Joan's real sister is a 20 year old know-it-all bitch who works at the Tony Lama shoe showroom so she can flirt with men from around the world. "You wouldn't know fun if it bit you on the ass!" her sister said last time they talked. The girl tries to set her up on obviously doomed dates with tall cowboy wannabes in big hats. When Joan refuses, her sister blames it on the Home. "I don't know how you can shut yourself up with those retarded people. It's sick! You might as well be retarded yourself." She calls Joan "my retarded sister" behind her back.
     Retarded, retarded, how Joan hates that word. Oh, but the world loves it.
     Joan will show the little bitch. She's cutting loose now. Going to the beach. All those hours of work, all those pay checks safely laid away in the bank. She and Sadie are cashing in! They are buying Joan's dream.
     Sadie swings her legs and giggles. She chews on one of her ribbons. Joan strokes her hair. It's so soft. The geniuses at the Home have come up with a six point plan to keep Sadie from chewing her ribbons. First they request her to stop the behavior three times, giving her a chance to respond. Then their actions escalate, culminating in prying her fingers loose and yanking the ribbon away. They chart the results in binders. How Joan hates the mentality of the Home! The geniuses sit around all day in their offices, coming up with complicated plans to thwart every individualistic behavior the residents can invent. While normal people all want to find something special about themselves, someone as original and natural as Sadie is supposed to be coaxed and threatened into someone ordinary. It never works. Sadie and her roommates have IQs measured at twenty. What's more, they could give a flying fuck if anyone thinks they're normal or not. But their lives are spent being harassed and harried by minimum wage workers, bullies and creeps, who want them to eat normal, move normal, piss normal, sleep normal, dress normal. They get shipped off to a day program that is supposed to simulate work. The most advanced clients make wind chimes that are sold at charity bazaars. But people like Sadie sit in gloomy workshops, unhappy, unloved, their true charms completely unnoticed.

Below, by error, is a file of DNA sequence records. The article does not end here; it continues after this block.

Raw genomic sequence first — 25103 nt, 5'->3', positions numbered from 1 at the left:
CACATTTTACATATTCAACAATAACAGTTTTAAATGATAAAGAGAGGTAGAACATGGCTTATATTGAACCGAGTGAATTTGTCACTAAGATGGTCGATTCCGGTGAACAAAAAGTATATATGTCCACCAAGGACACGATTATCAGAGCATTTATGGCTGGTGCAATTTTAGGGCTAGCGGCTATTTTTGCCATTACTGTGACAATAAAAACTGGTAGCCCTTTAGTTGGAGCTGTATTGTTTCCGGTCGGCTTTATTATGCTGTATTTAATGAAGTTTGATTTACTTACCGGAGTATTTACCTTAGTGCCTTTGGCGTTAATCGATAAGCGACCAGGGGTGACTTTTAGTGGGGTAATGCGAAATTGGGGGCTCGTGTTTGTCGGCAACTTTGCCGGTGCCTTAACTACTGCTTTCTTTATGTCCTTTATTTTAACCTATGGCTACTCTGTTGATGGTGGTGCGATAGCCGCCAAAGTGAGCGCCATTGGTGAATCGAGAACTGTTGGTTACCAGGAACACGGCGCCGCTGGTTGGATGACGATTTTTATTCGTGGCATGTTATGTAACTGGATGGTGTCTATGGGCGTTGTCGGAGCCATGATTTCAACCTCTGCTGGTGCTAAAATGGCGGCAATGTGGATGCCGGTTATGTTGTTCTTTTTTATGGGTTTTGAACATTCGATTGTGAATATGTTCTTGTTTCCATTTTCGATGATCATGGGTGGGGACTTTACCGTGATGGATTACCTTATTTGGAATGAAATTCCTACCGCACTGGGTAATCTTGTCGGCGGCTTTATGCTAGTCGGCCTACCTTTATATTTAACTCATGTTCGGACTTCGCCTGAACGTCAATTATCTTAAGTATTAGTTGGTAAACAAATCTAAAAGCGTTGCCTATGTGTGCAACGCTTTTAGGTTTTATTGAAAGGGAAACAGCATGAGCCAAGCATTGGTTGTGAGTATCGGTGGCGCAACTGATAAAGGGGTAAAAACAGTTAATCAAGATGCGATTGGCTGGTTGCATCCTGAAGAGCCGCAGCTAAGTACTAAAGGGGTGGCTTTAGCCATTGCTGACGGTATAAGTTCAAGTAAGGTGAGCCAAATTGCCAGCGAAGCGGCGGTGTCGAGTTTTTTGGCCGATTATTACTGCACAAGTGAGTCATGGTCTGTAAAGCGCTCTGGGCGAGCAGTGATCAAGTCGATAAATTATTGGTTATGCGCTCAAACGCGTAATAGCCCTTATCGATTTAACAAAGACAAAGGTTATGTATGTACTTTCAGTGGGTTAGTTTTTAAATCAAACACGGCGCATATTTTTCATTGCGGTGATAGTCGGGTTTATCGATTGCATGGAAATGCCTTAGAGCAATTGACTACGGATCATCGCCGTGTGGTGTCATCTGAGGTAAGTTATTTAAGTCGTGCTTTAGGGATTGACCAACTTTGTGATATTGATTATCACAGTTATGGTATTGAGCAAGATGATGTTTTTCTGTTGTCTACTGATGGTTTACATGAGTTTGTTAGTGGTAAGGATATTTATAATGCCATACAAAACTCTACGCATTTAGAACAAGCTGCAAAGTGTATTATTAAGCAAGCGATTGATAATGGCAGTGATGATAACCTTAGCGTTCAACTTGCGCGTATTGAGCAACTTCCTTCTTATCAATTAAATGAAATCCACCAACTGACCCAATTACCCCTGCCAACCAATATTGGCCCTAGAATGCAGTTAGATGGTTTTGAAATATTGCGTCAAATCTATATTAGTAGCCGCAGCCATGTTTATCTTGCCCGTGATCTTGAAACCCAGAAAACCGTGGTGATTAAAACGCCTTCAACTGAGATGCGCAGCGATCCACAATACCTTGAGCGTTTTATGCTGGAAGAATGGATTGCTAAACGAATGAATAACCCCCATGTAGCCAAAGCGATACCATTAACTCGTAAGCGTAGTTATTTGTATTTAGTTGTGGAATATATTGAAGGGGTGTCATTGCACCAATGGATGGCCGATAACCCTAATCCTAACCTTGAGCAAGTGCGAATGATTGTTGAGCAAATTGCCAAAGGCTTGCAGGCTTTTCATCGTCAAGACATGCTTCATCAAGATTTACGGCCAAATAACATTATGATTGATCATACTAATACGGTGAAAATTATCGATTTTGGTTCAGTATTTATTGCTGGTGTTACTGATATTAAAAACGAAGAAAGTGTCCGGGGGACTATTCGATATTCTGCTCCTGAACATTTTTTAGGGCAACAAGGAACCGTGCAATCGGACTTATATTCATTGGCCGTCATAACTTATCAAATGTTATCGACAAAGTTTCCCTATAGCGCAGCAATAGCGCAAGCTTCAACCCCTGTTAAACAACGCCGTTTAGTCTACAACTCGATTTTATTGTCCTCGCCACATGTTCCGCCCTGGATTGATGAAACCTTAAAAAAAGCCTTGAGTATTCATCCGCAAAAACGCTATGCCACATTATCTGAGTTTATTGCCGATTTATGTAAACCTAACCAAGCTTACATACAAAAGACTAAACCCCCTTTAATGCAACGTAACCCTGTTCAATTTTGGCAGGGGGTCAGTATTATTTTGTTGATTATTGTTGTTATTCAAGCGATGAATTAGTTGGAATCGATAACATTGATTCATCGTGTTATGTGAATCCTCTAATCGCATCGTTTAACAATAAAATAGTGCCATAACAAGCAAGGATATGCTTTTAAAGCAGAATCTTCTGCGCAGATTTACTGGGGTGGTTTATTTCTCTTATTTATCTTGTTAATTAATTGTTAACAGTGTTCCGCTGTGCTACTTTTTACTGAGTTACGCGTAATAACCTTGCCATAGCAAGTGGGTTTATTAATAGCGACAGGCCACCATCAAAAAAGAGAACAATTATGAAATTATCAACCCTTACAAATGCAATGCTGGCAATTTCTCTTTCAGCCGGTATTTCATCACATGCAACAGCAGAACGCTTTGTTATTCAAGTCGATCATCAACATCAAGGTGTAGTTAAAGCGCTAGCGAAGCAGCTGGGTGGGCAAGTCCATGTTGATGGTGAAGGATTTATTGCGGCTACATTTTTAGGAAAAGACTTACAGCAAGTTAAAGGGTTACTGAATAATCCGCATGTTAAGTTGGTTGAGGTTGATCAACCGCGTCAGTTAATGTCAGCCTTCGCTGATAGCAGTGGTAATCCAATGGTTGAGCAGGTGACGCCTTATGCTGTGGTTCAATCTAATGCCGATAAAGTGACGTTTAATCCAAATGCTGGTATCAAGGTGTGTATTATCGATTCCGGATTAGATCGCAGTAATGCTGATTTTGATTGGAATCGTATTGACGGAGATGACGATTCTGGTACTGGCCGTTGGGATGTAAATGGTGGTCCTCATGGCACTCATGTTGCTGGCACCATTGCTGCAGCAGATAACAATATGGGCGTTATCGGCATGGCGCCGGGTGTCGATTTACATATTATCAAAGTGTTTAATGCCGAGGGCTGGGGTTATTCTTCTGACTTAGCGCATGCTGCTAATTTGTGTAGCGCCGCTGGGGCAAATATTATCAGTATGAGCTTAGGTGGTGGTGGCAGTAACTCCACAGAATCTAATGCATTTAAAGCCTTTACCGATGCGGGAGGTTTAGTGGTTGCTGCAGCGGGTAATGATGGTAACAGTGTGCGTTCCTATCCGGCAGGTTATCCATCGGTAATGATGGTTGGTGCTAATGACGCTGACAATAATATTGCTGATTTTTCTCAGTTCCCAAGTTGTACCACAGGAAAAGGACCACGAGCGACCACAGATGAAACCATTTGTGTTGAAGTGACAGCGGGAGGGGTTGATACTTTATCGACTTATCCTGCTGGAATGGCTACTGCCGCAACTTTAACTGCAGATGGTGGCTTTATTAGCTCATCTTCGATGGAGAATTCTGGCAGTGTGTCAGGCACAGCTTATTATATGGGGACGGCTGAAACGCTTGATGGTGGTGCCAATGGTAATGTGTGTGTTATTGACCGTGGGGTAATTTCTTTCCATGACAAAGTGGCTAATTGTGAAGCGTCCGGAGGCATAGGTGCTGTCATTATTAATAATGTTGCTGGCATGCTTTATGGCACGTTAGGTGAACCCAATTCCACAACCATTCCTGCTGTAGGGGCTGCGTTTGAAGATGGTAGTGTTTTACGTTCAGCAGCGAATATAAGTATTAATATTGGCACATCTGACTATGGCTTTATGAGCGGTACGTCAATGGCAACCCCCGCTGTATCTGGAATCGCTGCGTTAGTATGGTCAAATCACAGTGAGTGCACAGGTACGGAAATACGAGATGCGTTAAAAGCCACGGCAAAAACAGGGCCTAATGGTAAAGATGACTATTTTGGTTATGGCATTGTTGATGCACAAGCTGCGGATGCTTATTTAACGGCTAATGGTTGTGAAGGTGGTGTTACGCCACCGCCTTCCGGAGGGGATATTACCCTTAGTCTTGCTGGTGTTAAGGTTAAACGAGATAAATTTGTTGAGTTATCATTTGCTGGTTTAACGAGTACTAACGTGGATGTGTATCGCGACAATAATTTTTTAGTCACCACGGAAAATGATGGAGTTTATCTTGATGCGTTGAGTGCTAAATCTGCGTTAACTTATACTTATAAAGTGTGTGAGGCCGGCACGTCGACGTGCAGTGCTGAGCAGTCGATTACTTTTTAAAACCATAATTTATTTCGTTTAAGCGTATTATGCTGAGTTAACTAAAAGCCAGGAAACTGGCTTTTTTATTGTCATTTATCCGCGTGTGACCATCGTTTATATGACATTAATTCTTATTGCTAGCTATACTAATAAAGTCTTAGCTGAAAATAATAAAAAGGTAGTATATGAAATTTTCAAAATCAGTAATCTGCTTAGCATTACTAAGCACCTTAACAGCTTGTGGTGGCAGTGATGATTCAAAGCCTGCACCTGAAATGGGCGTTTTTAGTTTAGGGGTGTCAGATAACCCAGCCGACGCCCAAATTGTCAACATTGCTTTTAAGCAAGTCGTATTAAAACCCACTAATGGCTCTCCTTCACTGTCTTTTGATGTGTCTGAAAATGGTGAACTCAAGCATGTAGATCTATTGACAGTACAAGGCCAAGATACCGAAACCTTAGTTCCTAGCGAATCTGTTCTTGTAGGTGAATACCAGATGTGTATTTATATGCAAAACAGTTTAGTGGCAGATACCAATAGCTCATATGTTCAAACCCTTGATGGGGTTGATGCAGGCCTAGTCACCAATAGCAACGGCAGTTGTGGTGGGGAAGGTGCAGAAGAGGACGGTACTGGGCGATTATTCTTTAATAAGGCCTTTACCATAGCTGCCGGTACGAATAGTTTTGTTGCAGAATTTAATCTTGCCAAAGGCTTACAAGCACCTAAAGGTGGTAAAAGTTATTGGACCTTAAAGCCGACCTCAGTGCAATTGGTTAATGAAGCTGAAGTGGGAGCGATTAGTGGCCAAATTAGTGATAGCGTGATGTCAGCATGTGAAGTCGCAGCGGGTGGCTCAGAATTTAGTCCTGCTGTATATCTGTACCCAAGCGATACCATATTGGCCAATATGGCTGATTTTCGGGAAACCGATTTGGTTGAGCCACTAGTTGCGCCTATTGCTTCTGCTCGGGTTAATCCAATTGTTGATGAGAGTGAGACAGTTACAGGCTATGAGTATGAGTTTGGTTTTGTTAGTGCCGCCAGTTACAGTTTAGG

Joan noticed Sadie's charms right off, and it's been breaking her heart for two years that this lovely, dear creature is wasting away in the dreary Home.
     So. Away to San Diego.
     Joan feels the butterfly wings in her stomach as their bus is called. "Come on, my love," she whispers to Sadie, grasping her hand and leading her to gate six.
     The other passengers in line look rough. There's a huge, scowling man with tattooed arms, a middle-aged black couple in torn up jeans, some lone men, all pale and jumpy-eyed. Sadie's left hand, which moves at the speed of light, shoots out and grabs the scowling man's belt buckle. "Aaaiiee!" she shrieks.
     "Your fucking hands off me!" he rumbles, moving in like he's going to kill her. He towers a foot and a half over Sadie. The girl is never afraid of people, even when she should be. She looks up and laughs in his face. Joan yanks Sadie behind her and faces the man, trembling. "What the fuck's up with her?" he asks.
     "She's disabled," Joan says, her throat constricting in disgust. "She's just a little bit disabled."
     "Can't go around like that," the giant says. "Grabbing people's belt buckles! This is one of a kind. Where the fuck would I get another?"
     "I'm so sorry. Really I am," Joan says, her eyes dropping below his gut to peer at the precious buckle. It seems to be a woman's naked torso, but maybe she's looking at it wrong.
     "The tits light up. Wanna see?"
     "No, no, that's OK."
     The tits flash on. Little red points of light at the ends of the nipples.
     "Your ticket," the driver says to the giant.
     "Yeah, yeah, yeah," he mutters, pulling a crumpled ticket from his shirt pocket. He shows his ticket then clambers onto the bus, a parting glance over his shoulder that Joan can't decipher. Is it a warning or a come on? She shivers.